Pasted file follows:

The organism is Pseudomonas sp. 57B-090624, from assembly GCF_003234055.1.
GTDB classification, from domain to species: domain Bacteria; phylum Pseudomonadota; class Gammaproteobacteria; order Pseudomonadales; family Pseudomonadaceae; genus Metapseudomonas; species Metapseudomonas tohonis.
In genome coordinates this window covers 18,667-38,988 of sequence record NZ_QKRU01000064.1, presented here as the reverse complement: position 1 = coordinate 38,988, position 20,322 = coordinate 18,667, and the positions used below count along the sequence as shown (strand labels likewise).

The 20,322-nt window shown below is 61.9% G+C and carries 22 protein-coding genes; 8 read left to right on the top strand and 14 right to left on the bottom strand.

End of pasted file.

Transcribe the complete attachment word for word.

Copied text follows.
The organism is Pseudomonas sp. 57B-090624, from assembly GCF_003234055.1.
GTDB classification, from domain to species: domain Bacteria; phylum Pseudomonadota; class Gammaproteobacteria; order Pseudomonadales; family Pseudomonadaceae; genus Metapseudomonas; species Metapseudomonas tohonis.
In genome coordinates this window covers 18,667-38,988 of sequence record NZ_QKRU01000064.1, presented here as the reverse complement: position 1 = coordinate 38,988, position 20,322 = coordinate 18,667, and the positions used below count along the sequence as shown (strand labels likewise).

The 20,322-nt window shown below is 61.9% G+C and carries 22 protein-coding genes; 8 read left to right on the top strand and 14 right to left on the bottom strand.